Created in thy image

These are my thoughts on Ridley Scott’s movie Prometheus which is set in the same universe as Alien, a movie he directed over 30 years ago. Be warned – there be spoilers ahead.

Movies that make you think? Sadly modern movie-making is almost exclusively in the hands of those that feel a blockbuster experience shouldn’t be allowed room for a free-thinking audience. It’s all about those bums on seats. So when a movie like Prometheus comes along, I have to go see it on the big screen. And so I did.

Things I liked, on reflection, about Prometheus? The movies ambition; the themes of faith and scientific discovery and the idea of big things come from small beginnings. I also like that the movie didn’t try to recapture the tension of the original Alien movie. I believe it would have been a waste of time to sit through another ‘Alien’ experience. Those who wanted Ridley Scott to right the wrongs, of the lesser movies in the franchise, by making such a movie obviously don’t think outside the box much.

The other theme I believe should get more of a mention is the subject of female¬†infertility. It’s a topic that is very rarely broached in movies but has to be one of the most important subjects in any woman’s lifetime. The ability to reproduce is often taken for granted and for a woman not to have the option to carry a new life to term needs far more understanding and compassion than you can ever imagine.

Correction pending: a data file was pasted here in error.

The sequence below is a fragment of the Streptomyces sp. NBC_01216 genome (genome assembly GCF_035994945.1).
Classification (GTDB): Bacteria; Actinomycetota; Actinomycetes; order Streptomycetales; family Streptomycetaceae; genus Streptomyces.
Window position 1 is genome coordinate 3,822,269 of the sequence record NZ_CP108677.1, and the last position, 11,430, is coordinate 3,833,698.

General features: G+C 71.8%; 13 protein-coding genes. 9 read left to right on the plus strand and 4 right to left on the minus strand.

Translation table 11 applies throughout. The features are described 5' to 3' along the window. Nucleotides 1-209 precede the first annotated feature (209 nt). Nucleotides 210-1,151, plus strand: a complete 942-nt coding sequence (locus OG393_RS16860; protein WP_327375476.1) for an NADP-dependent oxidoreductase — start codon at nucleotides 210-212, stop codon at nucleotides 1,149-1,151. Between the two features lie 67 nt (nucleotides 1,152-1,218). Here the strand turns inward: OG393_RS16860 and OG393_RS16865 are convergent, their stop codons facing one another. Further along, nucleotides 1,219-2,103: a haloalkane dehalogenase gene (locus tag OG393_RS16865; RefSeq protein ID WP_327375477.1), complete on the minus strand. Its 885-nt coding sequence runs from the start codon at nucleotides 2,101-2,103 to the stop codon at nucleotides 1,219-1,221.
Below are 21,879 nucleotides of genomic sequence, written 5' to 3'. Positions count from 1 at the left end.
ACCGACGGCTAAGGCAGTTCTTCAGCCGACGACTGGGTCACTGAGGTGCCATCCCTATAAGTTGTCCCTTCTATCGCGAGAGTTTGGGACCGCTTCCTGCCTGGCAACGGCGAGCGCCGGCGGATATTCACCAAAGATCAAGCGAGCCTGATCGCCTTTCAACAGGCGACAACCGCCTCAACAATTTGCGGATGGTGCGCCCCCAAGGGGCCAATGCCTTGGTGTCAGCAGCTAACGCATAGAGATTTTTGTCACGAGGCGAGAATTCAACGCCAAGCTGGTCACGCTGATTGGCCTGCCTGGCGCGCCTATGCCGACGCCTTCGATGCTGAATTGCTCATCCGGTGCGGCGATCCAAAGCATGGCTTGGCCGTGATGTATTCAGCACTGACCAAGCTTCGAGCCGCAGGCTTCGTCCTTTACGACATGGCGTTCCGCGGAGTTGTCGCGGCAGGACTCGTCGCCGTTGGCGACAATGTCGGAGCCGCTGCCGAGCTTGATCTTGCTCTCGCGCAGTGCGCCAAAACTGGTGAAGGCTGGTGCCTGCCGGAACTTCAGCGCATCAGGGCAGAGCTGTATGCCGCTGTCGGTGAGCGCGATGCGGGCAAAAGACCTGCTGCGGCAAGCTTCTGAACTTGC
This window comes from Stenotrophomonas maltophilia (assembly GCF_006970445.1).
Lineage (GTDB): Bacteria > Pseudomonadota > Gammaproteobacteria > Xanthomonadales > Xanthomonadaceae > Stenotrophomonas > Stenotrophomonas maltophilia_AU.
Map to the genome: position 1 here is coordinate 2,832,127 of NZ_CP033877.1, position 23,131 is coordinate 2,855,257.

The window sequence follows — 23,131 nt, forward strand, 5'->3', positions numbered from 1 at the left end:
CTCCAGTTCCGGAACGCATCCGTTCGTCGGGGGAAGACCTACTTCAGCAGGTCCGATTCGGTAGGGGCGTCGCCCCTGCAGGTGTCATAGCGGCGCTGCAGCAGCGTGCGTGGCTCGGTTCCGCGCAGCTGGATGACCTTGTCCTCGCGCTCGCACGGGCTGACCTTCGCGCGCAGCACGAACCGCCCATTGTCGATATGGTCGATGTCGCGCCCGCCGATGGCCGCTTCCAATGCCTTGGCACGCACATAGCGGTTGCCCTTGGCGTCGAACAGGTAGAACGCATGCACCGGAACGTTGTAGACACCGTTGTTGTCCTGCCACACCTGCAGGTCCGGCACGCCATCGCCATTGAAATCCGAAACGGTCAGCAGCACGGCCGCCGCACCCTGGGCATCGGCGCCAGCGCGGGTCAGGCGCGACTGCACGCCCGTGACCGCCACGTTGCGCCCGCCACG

Noomi Rapace’s Elizabeth Shaw represents a strong female role-model that has to struggle with, not only her faith, but that she will never have the experience of giving birth to children of her own. My hope for any sequel of Prometheus will be that Ridley Scott develops Elizabeth Shaw’s struggle with both her faith and her own infertility. I believe – hinted at during the scene where David is watching the dreams of Shaw – that there could be a rich character there in Elizabeth Shaw. Her continued involvement and relationship with David in future movies could also be very engaging.

Much has been made of the weak script and, bar Rapace and Fassbender, the characterisation is rather poor. I agree to a point but a longer movie – Ridley’s first cut was 2hrs 27mins – and maybe a directors cut could reintroduce some of what is missing from the movies shallow points. I’m not saying it would improve the overall experience but it could make the experience a little fuller with¬†regards to the characters of the supporting cast.

If my recommendation means anything, then I highly suggest you go see it before you listen to others make up your mind for you.

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